“No deal is better than a bad deal!” That was Israeli Prime Minister Bibi Netanyahu’s pronouncement on the interim deal hammered out in Geneva to curtail Iran’s nuclear ambitions. But the complexity and thorniness of that issue could hold for any of the stories that will likely resonate in 2014. As 2013 comes to a close, Jews in New York and nationally are looking at Iran; at the governing coalition in Israel — will it address the haredi dilemma?; at Jewish security in Europe; at the peace process; and at nothing less than the present and future of America’s Jews in light of new demographic data.
Of course, there are mikvehs in New York. The city is filled with ritual baths serving its many observant Jewish communities. What the city doesn’t offer is a bath along the lines of Mayyim Hayyim in the Boston area, which was the brainchild of “Red Tent” author Anita Diamant. She dreamed of an aesthetically appealing “community mikveh” that would expand the definition of immersion to mean a ritual that could mark any passage.
Jeffrey Yoskowitz is definitely a young Jewish leader to watch; it’s just sometimes hard to figure out exactly which Yoskowitz you’re watching. Recently returned home from Sweden, where he spoke at the Limmud Jewish education conference, Yoskowitz is a polymath in the Brooklyn mold. He’s a writer, researcher, pickler and social entrepreneur, a kosher foodie educated at Solomon Schechter schools in New Jersey who has never tasted pork — yet is writing a book about the pork industry in Israel. Yes, it’s non-fiction. Yoskowitz, 29, has been studying the industry since 2007, when he received a fellowship to do so after graduating from Brown University.
Modern Orthodox advocates trumpet a “revival” of daring intellectual excitement and halachic experimentation. Literacy is high. Intermarriage is low. But growth is dwarfed by the booming demographics in the yeshivish and chasidic worlds. Just one chasidic girls’ school (Beis Ruchel) in Brooklyn has 15 first grades, about as many as all the Modern Orthodox first grades in Manhattan, Riverdale, and Westchester combined. Haredi yeshivas will ordain scores of rabbis in 2014; liberal Yeshivat Chovevei Torah will ordain only two rabbis.
Who would have expected The Jewish Museum to host an avant-garde fashion show during the Performa festival or invite Lena Dunham to host a Purim party at the Park Avenue Armory? The 109-year-old institution — led by its new director, Claudia Gould — has been shaking things up and increasing its relevance. The shift in exhibitions and programming has been alienating to more than a few longtime members who feel they do not connect with the roster. For its part, the museum is showing that it is trying to reach a greater balance by continuing to offer familiar names such as Chagall, albeit in a new light. It continues to offer mainstay family programs and daytime lectures.
For many Catholics, Pope Francis is a cleansing breath of fresh air. In a short nine months since taking over at the Vatican, he has reset the Church, putting a strong focus on tolerance, simplicity and helping the poor. For Jews, he’s the pope with a rebbe. The pope has maintained a longtime friendship with Argentine Rabbi Abraham Skorka (the two wrote a book together, the 2010 “On Heaven and Earth”); that fact was hailed by Jewish leaders when he was tapped for pope as a sign that the Jewish-Catholic relationship would continue on solid ground.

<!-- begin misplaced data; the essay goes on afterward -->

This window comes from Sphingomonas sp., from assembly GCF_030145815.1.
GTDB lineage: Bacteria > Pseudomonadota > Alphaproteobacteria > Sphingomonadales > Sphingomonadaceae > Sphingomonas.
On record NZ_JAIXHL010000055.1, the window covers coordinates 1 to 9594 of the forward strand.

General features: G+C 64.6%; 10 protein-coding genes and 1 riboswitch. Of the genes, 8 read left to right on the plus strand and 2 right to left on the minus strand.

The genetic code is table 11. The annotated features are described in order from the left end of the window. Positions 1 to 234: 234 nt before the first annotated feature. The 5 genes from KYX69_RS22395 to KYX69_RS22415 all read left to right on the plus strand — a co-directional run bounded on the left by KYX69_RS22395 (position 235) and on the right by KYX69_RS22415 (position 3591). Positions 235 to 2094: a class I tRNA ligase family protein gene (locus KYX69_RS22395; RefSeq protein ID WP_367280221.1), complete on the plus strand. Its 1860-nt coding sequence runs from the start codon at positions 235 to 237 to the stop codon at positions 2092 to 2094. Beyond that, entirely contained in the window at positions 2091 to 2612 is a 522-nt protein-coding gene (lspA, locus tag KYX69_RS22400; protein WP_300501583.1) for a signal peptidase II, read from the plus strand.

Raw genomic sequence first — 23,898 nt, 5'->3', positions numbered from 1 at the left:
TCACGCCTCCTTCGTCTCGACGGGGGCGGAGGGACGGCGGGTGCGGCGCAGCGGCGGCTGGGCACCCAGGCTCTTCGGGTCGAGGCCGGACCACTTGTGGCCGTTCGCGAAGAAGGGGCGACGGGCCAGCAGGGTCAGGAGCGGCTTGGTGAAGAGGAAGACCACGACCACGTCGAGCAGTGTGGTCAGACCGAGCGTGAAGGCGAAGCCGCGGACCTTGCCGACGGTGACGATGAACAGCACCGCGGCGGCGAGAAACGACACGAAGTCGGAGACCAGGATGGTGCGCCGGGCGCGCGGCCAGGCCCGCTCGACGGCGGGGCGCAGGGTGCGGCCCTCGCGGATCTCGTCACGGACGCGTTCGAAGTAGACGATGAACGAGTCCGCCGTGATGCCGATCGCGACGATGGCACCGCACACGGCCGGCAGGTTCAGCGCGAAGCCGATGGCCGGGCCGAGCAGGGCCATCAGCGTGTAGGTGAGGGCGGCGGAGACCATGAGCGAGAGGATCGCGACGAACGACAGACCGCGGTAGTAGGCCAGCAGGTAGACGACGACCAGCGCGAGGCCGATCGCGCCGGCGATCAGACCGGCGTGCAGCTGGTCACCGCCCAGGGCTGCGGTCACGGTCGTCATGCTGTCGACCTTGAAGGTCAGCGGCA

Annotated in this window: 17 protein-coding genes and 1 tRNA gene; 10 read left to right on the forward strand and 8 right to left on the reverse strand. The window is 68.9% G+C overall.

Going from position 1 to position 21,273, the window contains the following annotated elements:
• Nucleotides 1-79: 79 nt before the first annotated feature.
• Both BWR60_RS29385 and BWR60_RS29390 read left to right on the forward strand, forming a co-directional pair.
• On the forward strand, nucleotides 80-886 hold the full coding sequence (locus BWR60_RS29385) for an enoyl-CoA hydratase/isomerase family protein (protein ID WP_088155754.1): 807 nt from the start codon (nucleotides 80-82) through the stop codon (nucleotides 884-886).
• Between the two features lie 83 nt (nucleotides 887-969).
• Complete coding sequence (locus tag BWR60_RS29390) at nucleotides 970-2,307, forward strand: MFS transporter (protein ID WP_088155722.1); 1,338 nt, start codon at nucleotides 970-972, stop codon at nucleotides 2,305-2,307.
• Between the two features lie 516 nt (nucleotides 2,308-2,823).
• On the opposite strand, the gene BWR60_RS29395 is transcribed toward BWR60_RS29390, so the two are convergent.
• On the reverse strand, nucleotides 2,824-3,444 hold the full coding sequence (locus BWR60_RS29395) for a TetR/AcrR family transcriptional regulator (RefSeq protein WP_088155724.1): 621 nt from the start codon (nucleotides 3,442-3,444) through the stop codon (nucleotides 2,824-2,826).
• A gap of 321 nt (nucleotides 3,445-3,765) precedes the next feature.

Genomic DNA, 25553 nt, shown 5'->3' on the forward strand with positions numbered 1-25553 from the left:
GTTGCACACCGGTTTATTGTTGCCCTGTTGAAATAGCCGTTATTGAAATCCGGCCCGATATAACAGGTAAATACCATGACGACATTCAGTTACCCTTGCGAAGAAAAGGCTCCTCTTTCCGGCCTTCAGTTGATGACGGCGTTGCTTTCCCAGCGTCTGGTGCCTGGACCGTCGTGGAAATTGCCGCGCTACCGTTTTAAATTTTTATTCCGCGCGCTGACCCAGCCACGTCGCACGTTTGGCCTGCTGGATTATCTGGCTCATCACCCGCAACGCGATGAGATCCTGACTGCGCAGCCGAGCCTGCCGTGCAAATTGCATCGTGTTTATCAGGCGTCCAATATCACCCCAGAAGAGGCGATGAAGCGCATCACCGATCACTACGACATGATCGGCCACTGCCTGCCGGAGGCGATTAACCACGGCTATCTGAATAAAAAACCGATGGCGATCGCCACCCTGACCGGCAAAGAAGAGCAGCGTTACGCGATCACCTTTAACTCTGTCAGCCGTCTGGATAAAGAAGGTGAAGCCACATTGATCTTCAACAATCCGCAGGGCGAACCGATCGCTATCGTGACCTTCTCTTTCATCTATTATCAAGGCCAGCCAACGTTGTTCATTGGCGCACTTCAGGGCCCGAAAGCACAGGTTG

Israelites would grumble that Moses was a terrible skipper, but Joshua had an easier time following him than Brad Ausmus will have following legendary Jim Leyland as manager of the Detroit Tigers. Including interim fill-ins, Ausmus will be Major League Baseball’s fifth Jewish manager (Lipman Pike, Andy Cohen, Norm Sherry, Jeff Newman) going back to 1871, when in the dawn’s early light of baseball, Pike was player-manager of the Troy Haymakers, and later the Hartford Dark Blues and Cincinnati Reds. (Lou Boudreau was among a few managers with one Jewish parent, but the family considered itself Christian).
He’s taken his share of lumps over the years (too slow to integrate Russian speakers into the federation world; too timid in standing up for a film festival highlighting the daily lives of Arab Israelis). But overall, UJA-Federation of New York CEO John Ruskay, the most respected federation exec in the country, has had an excellent 14-year run at the helm of the mega-charity. He initiated and championed the idea of a “caring community” and, though the philanthropic winds were against him, he was a vigorous defender of the notion of centralized giving. As boutique giving became the rage he pivoted adroitly, arguing that it was actually countercultural (cool, even) to support the agencies that did all the heavy lifting. But he also took some chances and funded numerous incubator-type projects, from Bikurim to the irreverent Heeb magazine.
Two decades ago, June 12, 1994, after years of messianic crescendo, controversy and genial outreach, the Lubavitcher rebbe, Menachem Mendel Schneerson, breathed his last. Like Joe Hill or Elijah, the rebbe became one of those characters that some say never really died, either literally or figuratively. The debate within Chabad over his messianism has become somewhat muted with the years, as the passage of time does its dulling. But one thing is beyond dispute: The rebbe is having one heck of an afterlife.